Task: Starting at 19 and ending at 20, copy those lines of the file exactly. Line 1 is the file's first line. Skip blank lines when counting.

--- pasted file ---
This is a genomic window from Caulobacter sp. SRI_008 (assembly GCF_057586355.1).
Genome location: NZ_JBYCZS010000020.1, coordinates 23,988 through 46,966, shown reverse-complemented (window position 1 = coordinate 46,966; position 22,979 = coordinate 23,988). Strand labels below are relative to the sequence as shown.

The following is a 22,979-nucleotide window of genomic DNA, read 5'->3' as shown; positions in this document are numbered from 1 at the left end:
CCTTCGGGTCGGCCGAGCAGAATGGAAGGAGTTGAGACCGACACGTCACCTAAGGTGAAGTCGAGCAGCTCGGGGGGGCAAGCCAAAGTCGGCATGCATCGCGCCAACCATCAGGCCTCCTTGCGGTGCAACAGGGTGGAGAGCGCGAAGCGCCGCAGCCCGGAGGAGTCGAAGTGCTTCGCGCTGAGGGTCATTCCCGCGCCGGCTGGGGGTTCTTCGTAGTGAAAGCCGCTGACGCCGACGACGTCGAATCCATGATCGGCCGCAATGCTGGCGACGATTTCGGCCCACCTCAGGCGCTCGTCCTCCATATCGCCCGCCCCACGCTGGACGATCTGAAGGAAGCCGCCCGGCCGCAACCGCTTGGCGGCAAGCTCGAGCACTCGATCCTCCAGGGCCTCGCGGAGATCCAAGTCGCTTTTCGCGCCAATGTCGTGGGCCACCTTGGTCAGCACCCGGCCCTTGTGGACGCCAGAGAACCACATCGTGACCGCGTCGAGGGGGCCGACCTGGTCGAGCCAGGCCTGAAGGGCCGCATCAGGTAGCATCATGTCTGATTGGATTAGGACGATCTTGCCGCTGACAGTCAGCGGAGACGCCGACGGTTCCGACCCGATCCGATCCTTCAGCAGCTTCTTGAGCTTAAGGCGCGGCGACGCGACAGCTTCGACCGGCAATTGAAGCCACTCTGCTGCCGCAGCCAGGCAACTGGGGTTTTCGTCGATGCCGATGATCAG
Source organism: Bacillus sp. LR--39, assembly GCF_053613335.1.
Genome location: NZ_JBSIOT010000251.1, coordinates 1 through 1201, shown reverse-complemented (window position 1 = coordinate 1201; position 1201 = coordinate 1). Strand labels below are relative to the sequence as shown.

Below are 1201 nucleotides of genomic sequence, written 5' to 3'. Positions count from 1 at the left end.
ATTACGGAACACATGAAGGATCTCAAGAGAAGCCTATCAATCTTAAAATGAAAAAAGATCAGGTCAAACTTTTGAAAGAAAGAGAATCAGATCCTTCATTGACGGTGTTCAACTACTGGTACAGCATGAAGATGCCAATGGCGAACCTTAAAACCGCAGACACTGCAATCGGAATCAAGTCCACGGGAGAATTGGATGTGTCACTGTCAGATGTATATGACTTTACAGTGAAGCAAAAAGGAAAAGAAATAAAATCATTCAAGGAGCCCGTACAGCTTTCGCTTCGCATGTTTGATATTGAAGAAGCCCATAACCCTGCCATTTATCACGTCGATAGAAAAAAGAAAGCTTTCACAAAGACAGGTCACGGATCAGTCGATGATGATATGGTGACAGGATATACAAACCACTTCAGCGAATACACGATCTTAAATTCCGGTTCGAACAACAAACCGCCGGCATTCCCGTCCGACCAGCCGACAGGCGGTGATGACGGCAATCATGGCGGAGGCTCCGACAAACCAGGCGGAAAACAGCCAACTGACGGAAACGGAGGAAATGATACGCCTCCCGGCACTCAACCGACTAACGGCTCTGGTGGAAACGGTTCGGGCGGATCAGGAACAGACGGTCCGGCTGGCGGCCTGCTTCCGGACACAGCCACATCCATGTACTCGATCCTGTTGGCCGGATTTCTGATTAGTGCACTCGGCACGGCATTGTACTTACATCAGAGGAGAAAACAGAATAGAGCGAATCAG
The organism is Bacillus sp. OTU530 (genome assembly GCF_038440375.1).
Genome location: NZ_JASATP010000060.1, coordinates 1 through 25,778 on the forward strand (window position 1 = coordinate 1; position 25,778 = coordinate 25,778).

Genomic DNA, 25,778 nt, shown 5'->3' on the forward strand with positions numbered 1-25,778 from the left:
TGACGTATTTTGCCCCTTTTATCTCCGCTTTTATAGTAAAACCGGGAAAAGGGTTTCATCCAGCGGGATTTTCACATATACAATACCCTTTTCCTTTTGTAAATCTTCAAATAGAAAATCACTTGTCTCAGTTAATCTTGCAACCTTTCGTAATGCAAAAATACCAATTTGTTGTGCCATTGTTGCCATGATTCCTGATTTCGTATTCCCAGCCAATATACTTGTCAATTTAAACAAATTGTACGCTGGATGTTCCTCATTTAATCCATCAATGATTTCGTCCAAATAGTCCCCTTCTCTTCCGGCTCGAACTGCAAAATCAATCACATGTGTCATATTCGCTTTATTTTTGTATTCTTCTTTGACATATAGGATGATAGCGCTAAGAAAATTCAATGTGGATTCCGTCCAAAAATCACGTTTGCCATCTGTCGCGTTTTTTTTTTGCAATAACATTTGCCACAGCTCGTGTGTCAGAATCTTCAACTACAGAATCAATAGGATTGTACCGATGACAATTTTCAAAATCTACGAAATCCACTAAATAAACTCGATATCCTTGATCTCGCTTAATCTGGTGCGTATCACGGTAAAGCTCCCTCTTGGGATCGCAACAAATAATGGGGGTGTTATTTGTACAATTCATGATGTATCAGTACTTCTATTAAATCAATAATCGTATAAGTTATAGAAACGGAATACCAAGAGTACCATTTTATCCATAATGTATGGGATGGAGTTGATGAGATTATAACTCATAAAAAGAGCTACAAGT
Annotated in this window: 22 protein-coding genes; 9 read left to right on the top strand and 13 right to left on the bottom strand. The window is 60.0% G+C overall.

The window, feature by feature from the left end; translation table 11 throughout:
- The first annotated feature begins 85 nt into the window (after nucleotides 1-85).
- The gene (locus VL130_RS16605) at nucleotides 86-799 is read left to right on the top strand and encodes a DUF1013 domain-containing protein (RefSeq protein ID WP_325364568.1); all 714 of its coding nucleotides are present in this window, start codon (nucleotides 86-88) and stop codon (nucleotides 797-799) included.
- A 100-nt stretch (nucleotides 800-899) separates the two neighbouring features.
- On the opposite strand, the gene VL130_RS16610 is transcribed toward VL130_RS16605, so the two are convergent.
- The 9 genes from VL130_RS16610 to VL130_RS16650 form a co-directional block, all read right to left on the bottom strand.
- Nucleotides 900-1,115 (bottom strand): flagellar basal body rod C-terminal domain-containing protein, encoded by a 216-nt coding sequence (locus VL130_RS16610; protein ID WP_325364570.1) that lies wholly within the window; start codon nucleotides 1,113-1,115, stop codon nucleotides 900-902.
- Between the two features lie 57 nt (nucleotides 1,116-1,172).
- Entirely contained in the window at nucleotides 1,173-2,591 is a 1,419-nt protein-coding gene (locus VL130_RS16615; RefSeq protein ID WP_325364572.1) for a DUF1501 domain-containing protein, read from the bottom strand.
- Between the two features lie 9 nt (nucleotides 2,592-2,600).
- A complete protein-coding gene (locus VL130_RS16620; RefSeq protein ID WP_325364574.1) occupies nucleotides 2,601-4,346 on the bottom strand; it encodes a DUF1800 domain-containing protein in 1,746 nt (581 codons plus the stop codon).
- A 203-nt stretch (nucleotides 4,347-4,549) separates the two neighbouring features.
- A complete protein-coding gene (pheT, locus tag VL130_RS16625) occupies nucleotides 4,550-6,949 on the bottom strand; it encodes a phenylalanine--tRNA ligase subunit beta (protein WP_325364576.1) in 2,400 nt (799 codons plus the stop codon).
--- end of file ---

- The 9 genes from VL130_RS16610 to VL130_RS16650 form a co-directional block, all read right to left on the bottom strand.
- Nucleotides 900-1,115 (bottom strand): flagellar basal body rod C-terminal domain-containing protein, encoded by a 216-nt coding sequence (locus VL130_RS16610; protein ID WP_325364570.1) that lies wholly within the window; start codon nucleotides 1,113-1,115, stop codon nucleotides 900-902.